Implications of the Decision
As a result of the Court’s ruling, only Mr. Warren’s claim for breach of the DPA will be allowed to proceed. The claim has also been transferred from the High Court down to the County Court, where it is currently stayed pending the outcome of DSG’s appeal against the Monetary Penalty Notice imposed on it by the Information Commissioner in respect of the cyber-attack.
Given that the value of damages claimed will likely remain the same, one may well ask the significance of this decision. DSG remains ‘on the hook’ for the same loss as before. However, it is the wider implications of this case where this decision has real significance.
Claimants bringing data breach claims will typically have taken out ATE policies to protect them against any adverse costs. They then seek to claim the premium on those policies back from the defendant. This will provide a substantial increase on the sums sought from the defendant, usually well in excess of the amount claimed. An ATE premium is not generally recoverable from an opposing party in litigation, but there is an exception to this for publication and privacy proceedings. This includes claims for misuse of private information or breach of confidence, but, importantly, does not include data protection claims. As a result, it now appears unlikely that Mr. Warren will be able to recover any ATE premium from DSG, even if his claim is ultimately successful. Given the usual level of ATE premiums, an inability to claim these sums back from the defendant at the conclusion of proceedings is likely to make many claims uneconomical for claimants to bring in the manner we have typically seen.
This decision has a significant, potential chilling, impact on the numbers of these types of claims being brought. If claimants have to fund their own ATE premium, which will take up the majority of or even outstrip the damages claimed, they may well be dissuaded from bringing claims for distress alone, particularly given the growing willingness of the judiciary to transfer these low value claims down to the County Court where cost recover is more limited. This will be a welcome development for corporates frustrated by what they see as a growing cottage industry in minor data breach claims.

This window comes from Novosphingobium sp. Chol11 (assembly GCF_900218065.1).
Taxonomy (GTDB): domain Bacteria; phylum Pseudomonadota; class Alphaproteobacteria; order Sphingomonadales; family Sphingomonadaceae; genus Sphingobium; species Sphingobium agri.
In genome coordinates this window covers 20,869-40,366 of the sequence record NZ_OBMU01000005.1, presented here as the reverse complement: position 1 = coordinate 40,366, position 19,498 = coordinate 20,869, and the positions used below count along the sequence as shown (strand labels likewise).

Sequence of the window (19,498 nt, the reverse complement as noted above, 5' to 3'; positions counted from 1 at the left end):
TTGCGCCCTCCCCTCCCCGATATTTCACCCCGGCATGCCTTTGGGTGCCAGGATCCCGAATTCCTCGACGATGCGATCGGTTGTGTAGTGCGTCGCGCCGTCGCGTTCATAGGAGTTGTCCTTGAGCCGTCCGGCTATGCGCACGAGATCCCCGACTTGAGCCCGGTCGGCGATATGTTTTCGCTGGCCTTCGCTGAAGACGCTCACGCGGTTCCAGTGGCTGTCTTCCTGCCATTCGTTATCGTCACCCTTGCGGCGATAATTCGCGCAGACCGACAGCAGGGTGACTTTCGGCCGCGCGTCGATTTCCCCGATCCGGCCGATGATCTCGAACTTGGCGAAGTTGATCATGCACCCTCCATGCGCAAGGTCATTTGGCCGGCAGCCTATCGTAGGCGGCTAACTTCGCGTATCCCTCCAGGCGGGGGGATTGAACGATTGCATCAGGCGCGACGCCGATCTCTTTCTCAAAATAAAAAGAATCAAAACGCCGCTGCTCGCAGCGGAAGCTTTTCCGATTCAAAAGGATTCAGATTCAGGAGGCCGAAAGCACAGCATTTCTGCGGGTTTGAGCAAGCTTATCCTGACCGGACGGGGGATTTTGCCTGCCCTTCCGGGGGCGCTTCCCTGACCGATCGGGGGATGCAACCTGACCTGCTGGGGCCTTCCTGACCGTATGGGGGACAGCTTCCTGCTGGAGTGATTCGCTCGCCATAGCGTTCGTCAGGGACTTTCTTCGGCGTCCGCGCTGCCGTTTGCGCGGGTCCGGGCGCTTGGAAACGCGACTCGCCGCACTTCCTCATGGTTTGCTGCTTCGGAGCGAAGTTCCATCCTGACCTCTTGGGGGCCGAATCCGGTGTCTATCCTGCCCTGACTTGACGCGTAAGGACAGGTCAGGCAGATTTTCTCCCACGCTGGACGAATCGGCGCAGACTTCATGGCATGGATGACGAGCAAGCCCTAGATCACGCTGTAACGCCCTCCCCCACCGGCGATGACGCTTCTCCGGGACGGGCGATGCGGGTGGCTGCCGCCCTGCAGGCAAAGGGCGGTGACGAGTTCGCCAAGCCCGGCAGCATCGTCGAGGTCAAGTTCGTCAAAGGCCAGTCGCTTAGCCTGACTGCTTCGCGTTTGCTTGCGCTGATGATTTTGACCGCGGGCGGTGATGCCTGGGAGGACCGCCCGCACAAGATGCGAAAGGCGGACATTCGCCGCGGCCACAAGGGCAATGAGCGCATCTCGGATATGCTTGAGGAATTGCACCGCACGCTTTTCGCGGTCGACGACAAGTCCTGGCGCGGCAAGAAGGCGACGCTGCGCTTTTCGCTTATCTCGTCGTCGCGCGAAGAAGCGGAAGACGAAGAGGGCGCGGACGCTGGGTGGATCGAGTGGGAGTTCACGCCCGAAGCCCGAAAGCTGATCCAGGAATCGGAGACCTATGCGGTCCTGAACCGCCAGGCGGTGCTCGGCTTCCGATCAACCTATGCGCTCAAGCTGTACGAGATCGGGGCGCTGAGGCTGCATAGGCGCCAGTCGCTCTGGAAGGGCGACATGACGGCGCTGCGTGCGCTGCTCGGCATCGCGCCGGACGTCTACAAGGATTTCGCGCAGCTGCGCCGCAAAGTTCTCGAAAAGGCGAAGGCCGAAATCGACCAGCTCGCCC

However, whilst this decision adds useful clarity in this developing area, questions are left open:
First, while the need for a positive act is now clear for misuse of private information and breach of confidence claims, it is not yet clear whether, with some further thought, claimants will be able to find a sufficient positive act on which to hang their hat, to maintain their claims.
Moreover, this decision will only influence the position where the potential defendant has been the subject of an attack by a third party bad actor. Other circumstances, such as the accidental minor data breach of an email copied to the wrong person, or the wrong address on an envelope, are not materially affected by this judgment.
Data breach claims of the type considered in this case have been an increasing issue for businesses and public bodies, with the value in dispute far outweighed by the cost of each side in dealing with them. This often forces settlement at an early stage, even for unmeritorious claims. In restricting the manner in which these types of claims must be brought, the Court has made an important precedent which will have much wider ranging implications than such a small case would have you believe. Only time will tell if it truly does cause a tactical rethink for both those claiming damages for a breach of their data rights and those seeking to defend such claims made against them.
© Copyright 2021 Squire Patton Boggs (US) LLPNational Law Review, Volume XI, Number 244